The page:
SMI: Upfront Rules Dramas, Movie BuysSports drives rise in April TV spending 5/20/2013 09:06:26 AM Eastern
This time of year, it's worth asking how big a deal the
upfront really is. Research firm Standard Media Index provides an answer.
According to SMI, 78% of the advertising bought on TV dramas
and movies so far this broadcast season were purchased in upfront deals, with
the remaining 22% bought in scatter. So far this calendar year, the percentage
of commercials bought in the upfront is 79%.
From October to April, upfronts' share has been fairly
consistent, ranging between 82% and 77%, except for in December, when only 70%
of the spots were bought during the upfront.
The unique data is available for the first time from SMI,
which extracts data from the billing systems at media agencies representing
about 60% of all ad spending. Most of the major agencies, except GroupM, are
SMI also says that April was a good month for the TV
business, with revenues up 10% from a year ago, representing 62.2% of all media
spending. The month got a boost from the March Madness of the NCAA Men's
Basketball Tournament spilling into April this year. CBS' ad revenues were up 37% in the month and
TNT was up 60%.
Overall, broadcast was up 13% in April, representing 22.8%
of media spending, and cable was up 9%, representing 26.6% of media spending.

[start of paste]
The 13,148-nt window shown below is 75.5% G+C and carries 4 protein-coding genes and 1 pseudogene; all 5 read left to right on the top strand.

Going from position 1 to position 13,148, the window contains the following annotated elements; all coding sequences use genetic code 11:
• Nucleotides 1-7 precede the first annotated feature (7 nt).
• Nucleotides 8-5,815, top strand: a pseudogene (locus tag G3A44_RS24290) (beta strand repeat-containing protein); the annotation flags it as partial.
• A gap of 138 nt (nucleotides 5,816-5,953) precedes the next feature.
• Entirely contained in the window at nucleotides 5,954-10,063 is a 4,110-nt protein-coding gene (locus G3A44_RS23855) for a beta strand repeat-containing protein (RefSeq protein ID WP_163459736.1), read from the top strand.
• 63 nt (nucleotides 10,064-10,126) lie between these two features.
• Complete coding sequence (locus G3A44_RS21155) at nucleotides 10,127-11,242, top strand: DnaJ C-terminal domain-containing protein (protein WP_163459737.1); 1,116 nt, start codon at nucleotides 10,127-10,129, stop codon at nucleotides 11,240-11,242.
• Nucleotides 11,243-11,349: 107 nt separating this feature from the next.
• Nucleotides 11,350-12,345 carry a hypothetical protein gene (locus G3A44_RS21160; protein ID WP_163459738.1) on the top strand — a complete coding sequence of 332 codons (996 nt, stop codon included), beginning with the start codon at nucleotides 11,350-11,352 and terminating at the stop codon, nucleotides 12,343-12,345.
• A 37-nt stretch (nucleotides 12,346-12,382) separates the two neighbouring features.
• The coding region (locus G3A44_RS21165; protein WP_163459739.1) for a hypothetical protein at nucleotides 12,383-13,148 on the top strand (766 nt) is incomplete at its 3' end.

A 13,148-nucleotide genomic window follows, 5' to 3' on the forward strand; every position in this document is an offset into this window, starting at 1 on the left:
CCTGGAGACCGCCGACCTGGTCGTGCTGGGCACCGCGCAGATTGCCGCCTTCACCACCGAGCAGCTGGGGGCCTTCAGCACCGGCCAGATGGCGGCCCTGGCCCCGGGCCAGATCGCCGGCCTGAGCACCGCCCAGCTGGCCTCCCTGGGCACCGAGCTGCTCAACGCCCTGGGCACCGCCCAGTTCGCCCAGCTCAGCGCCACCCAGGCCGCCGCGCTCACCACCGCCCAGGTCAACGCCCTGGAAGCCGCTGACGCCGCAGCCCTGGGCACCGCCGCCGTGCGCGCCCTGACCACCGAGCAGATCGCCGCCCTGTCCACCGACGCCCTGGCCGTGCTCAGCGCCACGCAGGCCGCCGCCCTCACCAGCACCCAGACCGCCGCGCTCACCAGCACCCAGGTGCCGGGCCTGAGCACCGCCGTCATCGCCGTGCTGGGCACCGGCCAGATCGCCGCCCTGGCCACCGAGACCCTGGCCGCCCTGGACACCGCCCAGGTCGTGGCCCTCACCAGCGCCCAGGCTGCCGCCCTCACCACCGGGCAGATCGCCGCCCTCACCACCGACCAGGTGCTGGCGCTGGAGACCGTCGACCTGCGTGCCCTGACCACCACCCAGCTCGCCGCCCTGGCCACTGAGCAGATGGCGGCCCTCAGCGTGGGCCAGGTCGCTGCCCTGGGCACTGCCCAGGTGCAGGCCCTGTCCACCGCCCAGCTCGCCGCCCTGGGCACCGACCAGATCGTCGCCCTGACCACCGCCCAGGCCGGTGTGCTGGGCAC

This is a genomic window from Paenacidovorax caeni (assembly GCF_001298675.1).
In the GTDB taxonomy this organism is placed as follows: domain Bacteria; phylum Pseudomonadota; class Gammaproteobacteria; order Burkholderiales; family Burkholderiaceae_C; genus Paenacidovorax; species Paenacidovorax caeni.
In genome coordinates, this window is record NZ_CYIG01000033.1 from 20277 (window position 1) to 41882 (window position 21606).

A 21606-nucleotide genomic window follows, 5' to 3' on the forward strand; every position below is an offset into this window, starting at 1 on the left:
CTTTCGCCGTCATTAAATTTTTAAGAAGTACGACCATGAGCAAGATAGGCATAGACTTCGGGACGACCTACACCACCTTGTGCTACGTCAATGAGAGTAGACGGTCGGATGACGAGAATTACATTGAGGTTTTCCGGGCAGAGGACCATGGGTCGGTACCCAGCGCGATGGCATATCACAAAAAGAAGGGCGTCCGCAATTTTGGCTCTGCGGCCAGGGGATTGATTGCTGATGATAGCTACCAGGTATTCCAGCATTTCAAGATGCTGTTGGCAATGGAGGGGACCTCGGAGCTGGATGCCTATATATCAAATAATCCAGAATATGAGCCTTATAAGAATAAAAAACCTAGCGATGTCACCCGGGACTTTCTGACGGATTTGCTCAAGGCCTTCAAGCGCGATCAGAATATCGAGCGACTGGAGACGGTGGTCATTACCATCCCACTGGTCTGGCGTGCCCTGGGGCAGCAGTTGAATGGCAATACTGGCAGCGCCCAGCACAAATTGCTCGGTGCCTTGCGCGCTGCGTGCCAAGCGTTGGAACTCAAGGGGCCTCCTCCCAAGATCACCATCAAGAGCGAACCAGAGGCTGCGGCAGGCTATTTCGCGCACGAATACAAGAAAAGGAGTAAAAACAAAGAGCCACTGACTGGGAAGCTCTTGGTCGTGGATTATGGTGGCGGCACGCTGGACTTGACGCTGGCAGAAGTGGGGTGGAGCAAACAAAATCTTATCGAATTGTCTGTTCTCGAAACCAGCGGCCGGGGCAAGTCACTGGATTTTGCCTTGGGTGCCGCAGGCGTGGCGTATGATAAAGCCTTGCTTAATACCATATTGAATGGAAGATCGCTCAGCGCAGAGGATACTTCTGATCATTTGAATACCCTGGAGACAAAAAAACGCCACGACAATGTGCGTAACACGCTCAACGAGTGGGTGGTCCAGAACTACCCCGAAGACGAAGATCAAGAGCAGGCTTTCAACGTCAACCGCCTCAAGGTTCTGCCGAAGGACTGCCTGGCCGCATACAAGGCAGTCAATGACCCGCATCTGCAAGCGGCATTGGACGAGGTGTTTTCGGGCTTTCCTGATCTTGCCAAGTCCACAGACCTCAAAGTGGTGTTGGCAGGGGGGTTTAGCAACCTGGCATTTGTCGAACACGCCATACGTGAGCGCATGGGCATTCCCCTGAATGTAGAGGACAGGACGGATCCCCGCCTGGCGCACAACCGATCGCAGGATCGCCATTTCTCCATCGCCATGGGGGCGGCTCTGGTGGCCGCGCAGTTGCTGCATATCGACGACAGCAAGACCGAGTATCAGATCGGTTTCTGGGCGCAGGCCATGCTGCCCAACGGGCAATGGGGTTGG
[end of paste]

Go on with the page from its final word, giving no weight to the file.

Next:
Syndication was up 4%, spot was up 2% and local broadcast
and MSO revenues were up 10%.
So far this calendar year, TV is up just 1%, and represents
62.3% of all media spending.
Broadcast is down 1%, cable is up 3%, spot and syndication
are flat and local is up 7%.
Digital advertising is growing fast, up 26% in April and up
20% so far this year. So far this year, mobile is up 99% and video is up 28%.
Digital spending represents 23% of all ad spending.
Magazines and newspapers showed double-digit gains so far this
year and in April, though SMI says that reflects large declines a year ago.
Total media spending was up 14% in April and 6% year to
says its data allows media owners to track their growth and share against a
sizable aggregate benchmark. SMI's data comes out in nearly real-time, and can
be sliced and diced in a variety of ways.